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Posted: Thu Oct 28, 2004 11:10 am
by noelte
Zpock wrote:Piotrus, if you read the thread you will see that the whole idea is a Stars! slot system were you design the hull yourself (but then have to stick with it ).
So designing ships is done in two steps, first the design the ship design blue print and second the ship itself. The only purpose of the first step is to limit the ships designs a player can chose. I would say, it's make things more complicated without adding (much) value to fo.

The idea of stars! hull design is not so bad, imo.

Posted: Thu Oct 28, 2004 12:24 pm
by Zpock
So designing ships is done in two steps, first the design the ship design blue print and second the ship itself. The only purpose of the first step is to limit the ships designs a player can chose.
I would say, it's make things more complicated without adding (much) value to fo.
I would say it adds about as much value as having race design, or more like adding a whole new level to it. You don't just get to design your race but also the ship style it uses. In race design you choose different advantages/disadvantages for your race. This is then in effect when you play the game, colonize planets build your industry etc. The hull designing lets you choose a few general advantages/disadvantages and abilities for your hulls, then used when you design your ships and in the end use them in combat. It does not have to be as complicated as Impalers idea for implementation, you could make the hull designing less of a huge deal if you think it's too much work (I'm thinking about that 6-side grid system and how the hell that could be coded to work).
The idea of stars! hull design is not so bad, imo.
The main advantage of just using preset hulls, beside not having to code the hull designing, is that it would be easier to balance and to introduce some interesting twists such as the frigate in stars! only being able to have either armor OR shields:

In stars! shields are shared among all ships in a stack but torpedoes/missiles does half its damage to armor directly. So a frigate with shields is great against a beam enemy, they have to go through every frigates shield before they can actually kill any frigates. But enemies with torpedoes/missiles will easily kill the frigates long before their shields go down. If you put armor on the frigates you wouldn't have that problem, but not the amazing advantage against beam ships either. In a bag-fill design you could easily balance shields and armor so you never need to do this tough decision. Tough decisions are good, they make the game interesting.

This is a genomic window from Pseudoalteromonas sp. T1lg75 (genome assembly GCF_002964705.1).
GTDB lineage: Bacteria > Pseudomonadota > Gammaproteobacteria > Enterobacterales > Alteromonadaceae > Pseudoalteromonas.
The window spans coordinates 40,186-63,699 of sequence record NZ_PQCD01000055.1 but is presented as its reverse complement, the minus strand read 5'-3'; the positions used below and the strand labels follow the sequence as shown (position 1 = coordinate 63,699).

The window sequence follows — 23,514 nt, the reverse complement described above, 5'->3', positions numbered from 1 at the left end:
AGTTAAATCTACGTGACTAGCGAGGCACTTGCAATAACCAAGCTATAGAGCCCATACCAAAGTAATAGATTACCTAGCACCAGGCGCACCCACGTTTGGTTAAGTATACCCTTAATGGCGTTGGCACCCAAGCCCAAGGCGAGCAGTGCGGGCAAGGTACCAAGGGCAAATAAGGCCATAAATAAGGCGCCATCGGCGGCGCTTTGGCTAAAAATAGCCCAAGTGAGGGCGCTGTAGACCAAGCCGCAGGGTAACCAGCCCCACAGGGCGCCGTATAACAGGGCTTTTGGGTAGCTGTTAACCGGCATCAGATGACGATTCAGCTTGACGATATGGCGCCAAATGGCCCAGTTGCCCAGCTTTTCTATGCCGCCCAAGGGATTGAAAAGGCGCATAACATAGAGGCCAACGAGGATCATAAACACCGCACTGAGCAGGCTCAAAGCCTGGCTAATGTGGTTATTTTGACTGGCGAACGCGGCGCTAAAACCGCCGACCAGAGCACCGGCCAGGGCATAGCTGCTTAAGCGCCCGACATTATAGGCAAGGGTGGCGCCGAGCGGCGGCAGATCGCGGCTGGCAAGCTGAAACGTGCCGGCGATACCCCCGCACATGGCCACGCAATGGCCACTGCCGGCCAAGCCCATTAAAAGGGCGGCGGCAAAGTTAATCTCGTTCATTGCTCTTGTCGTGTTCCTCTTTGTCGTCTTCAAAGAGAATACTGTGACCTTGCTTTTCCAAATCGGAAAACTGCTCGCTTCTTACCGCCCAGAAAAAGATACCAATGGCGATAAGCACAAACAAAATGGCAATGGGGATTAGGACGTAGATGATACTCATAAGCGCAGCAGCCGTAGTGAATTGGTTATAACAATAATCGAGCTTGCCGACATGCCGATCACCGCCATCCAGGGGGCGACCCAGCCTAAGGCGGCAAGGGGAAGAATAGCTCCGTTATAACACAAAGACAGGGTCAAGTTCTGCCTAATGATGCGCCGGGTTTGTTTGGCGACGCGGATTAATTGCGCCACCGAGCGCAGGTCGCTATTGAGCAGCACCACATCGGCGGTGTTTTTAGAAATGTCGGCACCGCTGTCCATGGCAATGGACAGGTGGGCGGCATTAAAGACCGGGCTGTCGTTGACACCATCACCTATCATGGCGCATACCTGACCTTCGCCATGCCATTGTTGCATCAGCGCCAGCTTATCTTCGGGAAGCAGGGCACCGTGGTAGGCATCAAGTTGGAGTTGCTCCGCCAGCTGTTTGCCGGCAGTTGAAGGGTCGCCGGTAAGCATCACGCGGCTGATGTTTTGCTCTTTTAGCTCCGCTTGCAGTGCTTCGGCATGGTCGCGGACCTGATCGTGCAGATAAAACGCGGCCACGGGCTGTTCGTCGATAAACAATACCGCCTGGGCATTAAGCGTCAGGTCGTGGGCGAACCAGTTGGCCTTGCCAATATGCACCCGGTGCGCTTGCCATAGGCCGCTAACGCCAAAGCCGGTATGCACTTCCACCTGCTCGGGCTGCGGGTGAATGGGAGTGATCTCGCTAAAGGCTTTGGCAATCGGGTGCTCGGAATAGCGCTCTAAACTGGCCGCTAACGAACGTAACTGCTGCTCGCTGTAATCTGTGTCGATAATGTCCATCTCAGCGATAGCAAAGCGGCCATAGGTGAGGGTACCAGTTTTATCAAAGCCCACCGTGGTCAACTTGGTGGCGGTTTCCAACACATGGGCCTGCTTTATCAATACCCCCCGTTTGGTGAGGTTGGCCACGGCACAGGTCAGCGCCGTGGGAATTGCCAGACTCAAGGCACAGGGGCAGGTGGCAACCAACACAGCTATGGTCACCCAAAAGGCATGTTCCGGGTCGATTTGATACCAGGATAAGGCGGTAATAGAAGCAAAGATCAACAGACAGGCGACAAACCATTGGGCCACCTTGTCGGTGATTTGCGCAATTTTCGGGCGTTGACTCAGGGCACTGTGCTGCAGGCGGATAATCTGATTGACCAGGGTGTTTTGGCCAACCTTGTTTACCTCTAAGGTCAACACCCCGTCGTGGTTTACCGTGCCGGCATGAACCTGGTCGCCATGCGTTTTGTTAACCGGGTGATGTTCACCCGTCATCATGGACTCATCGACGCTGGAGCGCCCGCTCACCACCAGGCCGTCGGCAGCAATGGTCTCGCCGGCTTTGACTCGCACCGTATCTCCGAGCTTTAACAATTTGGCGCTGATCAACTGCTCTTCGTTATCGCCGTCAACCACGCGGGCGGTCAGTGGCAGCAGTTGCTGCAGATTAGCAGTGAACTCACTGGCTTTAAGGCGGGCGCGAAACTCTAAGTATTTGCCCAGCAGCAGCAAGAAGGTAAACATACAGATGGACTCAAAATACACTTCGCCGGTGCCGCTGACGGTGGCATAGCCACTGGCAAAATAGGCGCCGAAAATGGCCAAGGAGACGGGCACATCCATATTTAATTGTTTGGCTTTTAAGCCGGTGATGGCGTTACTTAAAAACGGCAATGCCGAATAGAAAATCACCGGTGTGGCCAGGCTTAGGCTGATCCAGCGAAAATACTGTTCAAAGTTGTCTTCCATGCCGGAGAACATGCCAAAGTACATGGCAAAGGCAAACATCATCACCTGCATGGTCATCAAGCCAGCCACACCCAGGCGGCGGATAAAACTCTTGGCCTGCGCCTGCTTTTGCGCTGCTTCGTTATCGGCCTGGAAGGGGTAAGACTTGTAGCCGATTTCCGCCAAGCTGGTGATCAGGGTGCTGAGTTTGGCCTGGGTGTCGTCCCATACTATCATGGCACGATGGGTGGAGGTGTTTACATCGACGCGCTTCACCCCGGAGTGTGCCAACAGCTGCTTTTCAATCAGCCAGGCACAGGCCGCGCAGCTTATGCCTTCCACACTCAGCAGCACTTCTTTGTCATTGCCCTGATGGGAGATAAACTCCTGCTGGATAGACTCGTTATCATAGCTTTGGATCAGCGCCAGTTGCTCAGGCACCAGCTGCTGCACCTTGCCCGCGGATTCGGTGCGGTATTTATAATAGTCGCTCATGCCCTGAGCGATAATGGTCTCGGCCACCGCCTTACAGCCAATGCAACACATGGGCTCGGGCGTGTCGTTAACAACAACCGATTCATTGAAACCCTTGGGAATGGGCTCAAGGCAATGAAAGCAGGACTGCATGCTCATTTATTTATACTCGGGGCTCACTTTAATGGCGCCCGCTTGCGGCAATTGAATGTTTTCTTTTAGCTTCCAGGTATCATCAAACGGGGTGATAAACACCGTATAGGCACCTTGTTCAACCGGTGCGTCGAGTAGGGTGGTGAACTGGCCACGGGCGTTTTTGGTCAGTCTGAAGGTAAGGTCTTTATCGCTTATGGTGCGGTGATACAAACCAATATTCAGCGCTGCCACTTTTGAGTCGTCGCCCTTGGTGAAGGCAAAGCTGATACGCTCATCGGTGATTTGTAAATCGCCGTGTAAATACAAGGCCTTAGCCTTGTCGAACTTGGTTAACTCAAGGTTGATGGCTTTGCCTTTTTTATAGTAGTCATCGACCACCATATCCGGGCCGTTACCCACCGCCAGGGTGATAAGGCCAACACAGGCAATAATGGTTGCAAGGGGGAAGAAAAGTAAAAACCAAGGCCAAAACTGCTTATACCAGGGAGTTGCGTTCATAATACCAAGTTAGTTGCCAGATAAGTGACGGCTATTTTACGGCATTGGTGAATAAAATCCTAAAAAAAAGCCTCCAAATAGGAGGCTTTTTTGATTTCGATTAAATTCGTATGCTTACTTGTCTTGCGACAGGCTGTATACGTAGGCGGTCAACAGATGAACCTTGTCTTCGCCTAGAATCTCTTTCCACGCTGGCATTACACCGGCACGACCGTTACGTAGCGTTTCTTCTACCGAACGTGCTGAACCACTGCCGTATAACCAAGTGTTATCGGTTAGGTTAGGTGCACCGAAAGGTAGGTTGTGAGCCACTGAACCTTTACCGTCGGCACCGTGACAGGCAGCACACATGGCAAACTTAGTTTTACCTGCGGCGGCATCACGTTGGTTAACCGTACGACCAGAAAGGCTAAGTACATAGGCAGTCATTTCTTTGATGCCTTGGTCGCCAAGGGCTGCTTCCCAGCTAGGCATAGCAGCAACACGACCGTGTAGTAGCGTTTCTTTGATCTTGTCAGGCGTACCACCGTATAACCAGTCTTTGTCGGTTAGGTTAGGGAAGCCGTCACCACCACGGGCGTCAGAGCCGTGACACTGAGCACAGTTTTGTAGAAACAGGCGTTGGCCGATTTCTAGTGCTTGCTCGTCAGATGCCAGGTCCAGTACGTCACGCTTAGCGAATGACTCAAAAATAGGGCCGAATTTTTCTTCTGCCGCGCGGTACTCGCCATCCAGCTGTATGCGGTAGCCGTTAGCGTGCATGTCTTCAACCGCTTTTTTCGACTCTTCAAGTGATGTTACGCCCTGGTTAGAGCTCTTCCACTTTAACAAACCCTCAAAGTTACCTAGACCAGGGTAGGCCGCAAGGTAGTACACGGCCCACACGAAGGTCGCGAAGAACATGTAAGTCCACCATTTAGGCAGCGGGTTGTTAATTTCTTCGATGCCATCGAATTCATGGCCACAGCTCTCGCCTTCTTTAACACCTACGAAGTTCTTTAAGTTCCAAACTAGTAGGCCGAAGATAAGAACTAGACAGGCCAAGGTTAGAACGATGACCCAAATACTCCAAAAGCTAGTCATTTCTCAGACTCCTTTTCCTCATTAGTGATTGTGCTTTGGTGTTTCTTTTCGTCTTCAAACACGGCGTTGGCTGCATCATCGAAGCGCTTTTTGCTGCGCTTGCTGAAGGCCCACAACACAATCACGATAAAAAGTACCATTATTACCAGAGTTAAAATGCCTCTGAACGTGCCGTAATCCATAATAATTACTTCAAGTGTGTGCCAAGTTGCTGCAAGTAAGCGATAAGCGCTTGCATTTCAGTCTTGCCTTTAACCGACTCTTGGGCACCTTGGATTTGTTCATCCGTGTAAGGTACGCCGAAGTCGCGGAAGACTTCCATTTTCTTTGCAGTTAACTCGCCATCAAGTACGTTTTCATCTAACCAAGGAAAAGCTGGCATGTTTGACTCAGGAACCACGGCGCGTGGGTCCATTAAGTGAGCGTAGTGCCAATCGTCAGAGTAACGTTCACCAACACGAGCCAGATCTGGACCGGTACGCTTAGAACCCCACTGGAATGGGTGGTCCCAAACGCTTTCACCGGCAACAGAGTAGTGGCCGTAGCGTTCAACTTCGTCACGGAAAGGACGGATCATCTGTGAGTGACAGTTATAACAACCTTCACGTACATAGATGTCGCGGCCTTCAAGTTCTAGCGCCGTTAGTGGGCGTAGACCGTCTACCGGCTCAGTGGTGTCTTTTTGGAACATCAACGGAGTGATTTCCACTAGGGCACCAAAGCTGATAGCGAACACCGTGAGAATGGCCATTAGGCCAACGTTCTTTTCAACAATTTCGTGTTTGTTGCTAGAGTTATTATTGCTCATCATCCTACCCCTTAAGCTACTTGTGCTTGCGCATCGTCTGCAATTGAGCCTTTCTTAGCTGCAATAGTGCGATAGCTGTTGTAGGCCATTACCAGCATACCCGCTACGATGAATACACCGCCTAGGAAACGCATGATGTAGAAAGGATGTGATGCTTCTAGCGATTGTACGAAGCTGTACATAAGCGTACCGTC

Now, if the hull designing could be balanced so that such effects can be in the game anyway, that would be great.

Posted: Thu Oct 28, 2004 10:55 pm
by Prokonsul Piotrus
I have reread the entire discussion, (tnx Zpock for telling me to do this!). Combined with a day full of walking, here is my bucketload of comments/ideas.

Section 1: My comments to other ppl ideas

I agree with Daveybaby/Manilla Moxy - it is very important to know the scale of the battles. Will the stacks be used? There is a giant gap between Stars!/MOO1 on one side, Full Thrust on the other, and MOO2/SE in the middle. And perhaps even more important is the question will the game be dedicated to few players/hotseat (with players in direct control of a turn based battle like in MOO2), or to a bigger multiplayer (with AI controlling the battle like in Stars!), or both allowed (like in SE4)?

MisterMerf, time for constructing project varies depending on this as well. For Stars!, with 1 turn per day and an average game lasting close to one year, I don't care how complicated a ship designing process is. For hotseat MOO2 on the other hand I want it easy and quick. Personally I hope FO will go for long, multiplayer games.

utilae, do you know what is very very wrong with 'It is very likely that we will show a laser beam be drawn from one ship to another, so why not calculate damage on the target ship at the same time' in 2k ship battle (without stacks!)? It will be completly illegible, boring and a horror to watch. Sth akin to big battles in MOO2/3 or SE4 - sometimes fun, bost mostly tedious and player wishing it could finally end. UI nightmare => player nightmare. If you want big battles (with hundreds of ships), the only way is stacks like in MOO or Stars!. IMHO, MOO2/3 and SE3/4 are failurse in that aspect - they show what happens when few hundred ships are in the battlefield with no stacks. As much as I like many aspects of SE games, loooong battles where sometimes REAL hour can pass before all ships are moved and start shooting is not what I want to see in FO.